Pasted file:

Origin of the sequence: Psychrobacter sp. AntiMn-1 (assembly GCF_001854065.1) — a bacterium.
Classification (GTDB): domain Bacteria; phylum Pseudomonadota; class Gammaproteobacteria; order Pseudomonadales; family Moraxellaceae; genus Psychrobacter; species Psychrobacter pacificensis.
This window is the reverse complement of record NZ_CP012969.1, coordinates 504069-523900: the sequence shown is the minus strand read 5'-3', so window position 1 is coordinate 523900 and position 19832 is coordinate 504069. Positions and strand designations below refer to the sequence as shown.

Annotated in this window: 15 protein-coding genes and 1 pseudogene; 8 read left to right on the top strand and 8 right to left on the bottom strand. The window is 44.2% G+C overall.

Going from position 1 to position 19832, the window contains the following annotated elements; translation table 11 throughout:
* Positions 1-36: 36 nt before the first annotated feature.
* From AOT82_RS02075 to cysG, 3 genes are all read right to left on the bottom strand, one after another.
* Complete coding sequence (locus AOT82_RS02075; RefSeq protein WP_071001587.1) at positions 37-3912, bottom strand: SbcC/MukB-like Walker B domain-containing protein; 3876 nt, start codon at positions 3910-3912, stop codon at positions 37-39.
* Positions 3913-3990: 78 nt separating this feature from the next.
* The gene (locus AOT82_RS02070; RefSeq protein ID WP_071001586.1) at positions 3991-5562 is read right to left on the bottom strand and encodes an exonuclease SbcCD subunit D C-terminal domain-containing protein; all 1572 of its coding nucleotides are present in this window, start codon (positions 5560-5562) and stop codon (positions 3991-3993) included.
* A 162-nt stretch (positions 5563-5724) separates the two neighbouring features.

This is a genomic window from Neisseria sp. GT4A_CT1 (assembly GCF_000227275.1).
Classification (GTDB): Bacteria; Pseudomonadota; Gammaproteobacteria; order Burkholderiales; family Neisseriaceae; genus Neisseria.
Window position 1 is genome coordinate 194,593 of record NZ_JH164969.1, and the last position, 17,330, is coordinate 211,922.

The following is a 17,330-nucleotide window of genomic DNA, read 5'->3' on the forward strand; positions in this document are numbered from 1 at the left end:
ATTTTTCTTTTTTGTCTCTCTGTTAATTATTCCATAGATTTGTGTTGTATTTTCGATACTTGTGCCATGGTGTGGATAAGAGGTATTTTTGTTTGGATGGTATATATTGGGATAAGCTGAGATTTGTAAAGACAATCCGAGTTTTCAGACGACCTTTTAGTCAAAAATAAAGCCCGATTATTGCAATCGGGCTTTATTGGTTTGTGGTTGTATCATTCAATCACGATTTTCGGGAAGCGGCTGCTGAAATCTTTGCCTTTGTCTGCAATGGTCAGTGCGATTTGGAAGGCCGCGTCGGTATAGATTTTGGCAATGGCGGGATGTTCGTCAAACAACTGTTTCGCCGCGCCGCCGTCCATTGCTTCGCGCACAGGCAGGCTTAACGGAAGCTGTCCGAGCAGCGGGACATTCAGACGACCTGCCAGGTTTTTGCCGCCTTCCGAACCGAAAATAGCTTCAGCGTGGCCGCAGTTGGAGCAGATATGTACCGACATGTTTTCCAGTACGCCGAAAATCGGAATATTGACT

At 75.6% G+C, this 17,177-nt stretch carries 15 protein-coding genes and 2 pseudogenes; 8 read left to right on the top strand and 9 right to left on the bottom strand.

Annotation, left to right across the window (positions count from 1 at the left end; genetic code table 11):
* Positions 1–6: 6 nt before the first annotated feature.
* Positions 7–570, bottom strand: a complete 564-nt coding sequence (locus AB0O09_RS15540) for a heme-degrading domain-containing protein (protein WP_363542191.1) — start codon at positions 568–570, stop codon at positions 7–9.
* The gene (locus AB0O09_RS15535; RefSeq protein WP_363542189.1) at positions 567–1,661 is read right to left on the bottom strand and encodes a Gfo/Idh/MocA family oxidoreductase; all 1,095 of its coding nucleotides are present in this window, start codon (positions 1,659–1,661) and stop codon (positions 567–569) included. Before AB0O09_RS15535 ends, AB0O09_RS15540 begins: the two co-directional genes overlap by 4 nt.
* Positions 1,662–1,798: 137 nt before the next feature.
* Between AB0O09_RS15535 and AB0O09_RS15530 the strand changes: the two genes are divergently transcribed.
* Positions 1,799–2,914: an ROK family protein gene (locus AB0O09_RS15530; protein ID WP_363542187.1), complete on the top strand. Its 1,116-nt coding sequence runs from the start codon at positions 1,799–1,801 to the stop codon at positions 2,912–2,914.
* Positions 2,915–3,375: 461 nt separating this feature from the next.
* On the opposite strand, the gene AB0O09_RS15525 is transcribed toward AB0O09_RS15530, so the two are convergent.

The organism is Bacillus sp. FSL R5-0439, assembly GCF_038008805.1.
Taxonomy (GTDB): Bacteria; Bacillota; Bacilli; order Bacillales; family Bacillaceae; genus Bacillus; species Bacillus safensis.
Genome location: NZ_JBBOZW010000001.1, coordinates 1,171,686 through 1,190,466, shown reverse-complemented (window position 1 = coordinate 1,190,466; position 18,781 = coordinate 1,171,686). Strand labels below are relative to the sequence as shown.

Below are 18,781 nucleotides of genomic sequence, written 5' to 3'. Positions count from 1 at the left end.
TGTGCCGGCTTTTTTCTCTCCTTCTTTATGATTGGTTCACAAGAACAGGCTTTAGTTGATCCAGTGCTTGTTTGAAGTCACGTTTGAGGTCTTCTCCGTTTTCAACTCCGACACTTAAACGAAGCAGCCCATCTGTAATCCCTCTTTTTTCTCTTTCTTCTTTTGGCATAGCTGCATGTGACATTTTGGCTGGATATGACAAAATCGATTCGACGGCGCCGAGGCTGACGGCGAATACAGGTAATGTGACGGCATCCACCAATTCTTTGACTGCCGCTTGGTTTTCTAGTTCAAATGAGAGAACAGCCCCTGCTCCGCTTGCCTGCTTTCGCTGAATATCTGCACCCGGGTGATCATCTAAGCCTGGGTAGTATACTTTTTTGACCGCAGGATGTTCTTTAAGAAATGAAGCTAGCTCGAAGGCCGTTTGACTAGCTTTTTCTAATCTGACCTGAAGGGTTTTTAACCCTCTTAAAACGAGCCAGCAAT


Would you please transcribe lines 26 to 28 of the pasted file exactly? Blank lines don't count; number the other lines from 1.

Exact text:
* On the opposite strand, the gene AB0O09_RS15525 is transcribed toward AB0O09_RS15530, so the two are convergent.

The organism is Bacillus sp. FSL R5-0439, assembly GCF_038008805.1.
Taxonomy (GTDB): Bacteria; Bacillota; Bacilli; order Bacillales; family Bacillaceae; genus Bacillus; species Bacillus safensis.